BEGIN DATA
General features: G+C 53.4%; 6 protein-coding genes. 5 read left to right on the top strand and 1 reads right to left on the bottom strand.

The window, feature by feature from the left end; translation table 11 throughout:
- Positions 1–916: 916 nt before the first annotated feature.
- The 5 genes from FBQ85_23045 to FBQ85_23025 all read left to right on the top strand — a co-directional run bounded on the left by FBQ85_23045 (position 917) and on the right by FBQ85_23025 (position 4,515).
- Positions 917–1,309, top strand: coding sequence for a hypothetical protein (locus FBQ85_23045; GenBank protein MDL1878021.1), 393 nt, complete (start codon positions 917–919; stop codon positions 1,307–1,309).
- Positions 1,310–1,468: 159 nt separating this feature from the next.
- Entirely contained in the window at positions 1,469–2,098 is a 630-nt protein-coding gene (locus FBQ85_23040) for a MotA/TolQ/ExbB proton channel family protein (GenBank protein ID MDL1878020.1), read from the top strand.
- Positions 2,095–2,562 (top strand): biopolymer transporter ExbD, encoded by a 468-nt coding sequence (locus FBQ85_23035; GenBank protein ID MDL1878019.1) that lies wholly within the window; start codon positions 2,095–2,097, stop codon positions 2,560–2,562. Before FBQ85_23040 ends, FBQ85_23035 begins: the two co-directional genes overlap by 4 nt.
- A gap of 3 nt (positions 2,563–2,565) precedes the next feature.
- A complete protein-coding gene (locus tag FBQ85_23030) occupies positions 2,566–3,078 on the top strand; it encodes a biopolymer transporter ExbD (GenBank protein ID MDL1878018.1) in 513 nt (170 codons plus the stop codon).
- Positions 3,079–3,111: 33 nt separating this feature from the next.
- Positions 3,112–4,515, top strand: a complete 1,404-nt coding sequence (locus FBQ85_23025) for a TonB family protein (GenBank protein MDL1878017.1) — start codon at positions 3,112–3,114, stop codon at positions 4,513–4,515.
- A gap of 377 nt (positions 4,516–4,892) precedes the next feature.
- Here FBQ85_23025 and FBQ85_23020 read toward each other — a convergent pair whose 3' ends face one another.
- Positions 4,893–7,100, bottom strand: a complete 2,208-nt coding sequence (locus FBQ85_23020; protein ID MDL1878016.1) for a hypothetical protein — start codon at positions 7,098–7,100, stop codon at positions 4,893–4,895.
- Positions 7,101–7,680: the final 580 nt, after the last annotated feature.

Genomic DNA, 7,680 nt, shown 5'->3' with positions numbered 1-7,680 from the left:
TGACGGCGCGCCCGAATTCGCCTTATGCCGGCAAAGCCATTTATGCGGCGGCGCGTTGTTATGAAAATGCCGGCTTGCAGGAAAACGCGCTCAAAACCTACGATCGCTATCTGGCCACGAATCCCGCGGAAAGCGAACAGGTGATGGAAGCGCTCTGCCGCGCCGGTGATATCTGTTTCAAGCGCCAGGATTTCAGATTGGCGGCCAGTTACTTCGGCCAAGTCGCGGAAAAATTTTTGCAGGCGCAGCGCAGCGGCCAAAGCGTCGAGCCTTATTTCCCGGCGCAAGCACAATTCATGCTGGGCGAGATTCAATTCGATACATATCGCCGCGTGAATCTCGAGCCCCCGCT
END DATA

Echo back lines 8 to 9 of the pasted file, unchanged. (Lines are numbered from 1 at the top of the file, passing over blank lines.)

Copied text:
- Positions 2,095–2,562 (top strand): biopolymer transporter ExbD, encoded by a 468-nt coding sequence (locus FBQ85_23035; GenBank protein ID MDL1878019.1) that lies wholly within the window; start codon positions 2,095–2,097, stop codon positions 2,560–2,562. Before FBQ85_23040 ends, FBQ85_23035 begins: the two co-directional genes overlap by 4 nt.
- A gap of 3 nt (positions 2,563–2,565) precedes the next feature.